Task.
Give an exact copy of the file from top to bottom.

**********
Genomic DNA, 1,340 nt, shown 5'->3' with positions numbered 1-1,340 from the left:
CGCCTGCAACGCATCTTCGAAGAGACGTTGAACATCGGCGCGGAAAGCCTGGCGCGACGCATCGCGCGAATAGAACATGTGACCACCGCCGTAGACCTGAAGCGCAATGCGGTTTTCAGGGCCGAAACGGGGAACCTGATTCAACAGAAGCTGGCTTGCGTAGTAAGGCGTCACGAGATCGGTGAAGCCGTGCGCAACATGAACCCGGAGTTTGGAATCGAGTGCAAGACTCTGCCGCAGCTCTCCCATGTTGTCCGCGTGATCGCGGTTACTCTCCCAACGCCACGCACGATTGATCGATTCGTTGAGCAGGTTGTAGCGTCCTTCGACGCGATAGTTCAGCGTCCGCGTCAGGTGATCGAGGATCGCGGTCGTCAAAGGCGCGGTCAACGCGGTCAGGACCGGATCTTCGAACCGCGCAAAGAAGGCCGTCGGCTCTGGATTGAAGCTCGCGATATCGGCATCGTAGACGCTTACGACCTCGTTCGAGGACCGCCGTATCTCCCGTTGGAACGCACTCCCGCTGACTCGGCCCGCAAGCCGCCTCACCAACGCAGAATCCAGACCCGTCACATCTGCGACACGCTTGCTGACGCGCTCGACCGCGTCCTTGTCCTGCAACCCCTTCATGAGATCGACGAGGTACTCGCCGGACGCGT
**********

Genomic DNA, 1,340 nt, shown 5'->3' with positions numbered 1-1,340 from the left:
CGCCTGCAACGCATCTTCGAAGAGACGTTGAACATCGGCGCGGAAAGCCTGGCGCGACGCATCGCGCGAATAGAACATGTGACCACCGCCGTAGACCTGAAGCGCAATGCGGTTTTCAGGGCCGAAACGGGGAACCTGATTCAACAGAAGCTGGCTTGCGTAGTAAGGCGTCACGAGATCGGTGAAGCCGTGCGCAACATGAACCCGGAGTTTGGAATCGAGTGCAAGACTCTGCCGCAGCTCTCCCATGTTGTCCGCGTGATCGCGGTTACTCTCCCAACGCCACGCACGATTGATCGATTCGTTGAGCAGGTTGTAGCGTCCTTCGACGCGATAGTTCAGCGTCCGCGTCAGGTGATCGAGGATCGCGGTCGTCAAAGGCGCGGTCAACGCGGTCAGGACCGGATCTTCGAACCGCGCAAAGAAGGCCGTCGGCTCTGGATTGAAGCTCGCGATATCGGCATCGTAGACGCTTACGACCTCGTTCGAGGACCGCCGTATCTCCCGTTGGAACGCACTCCCGCTGACTCGGCCCGCAAGCCGCCTCACCAACGCAGAATCCAGACCCGTCACATCTGCGACACGCTTGCTGACGCGCTCGACCGCGTCCTTGTCCTGCAACCCCTTCATGAGATCGACGAGGTACTCGCCGGACGCGT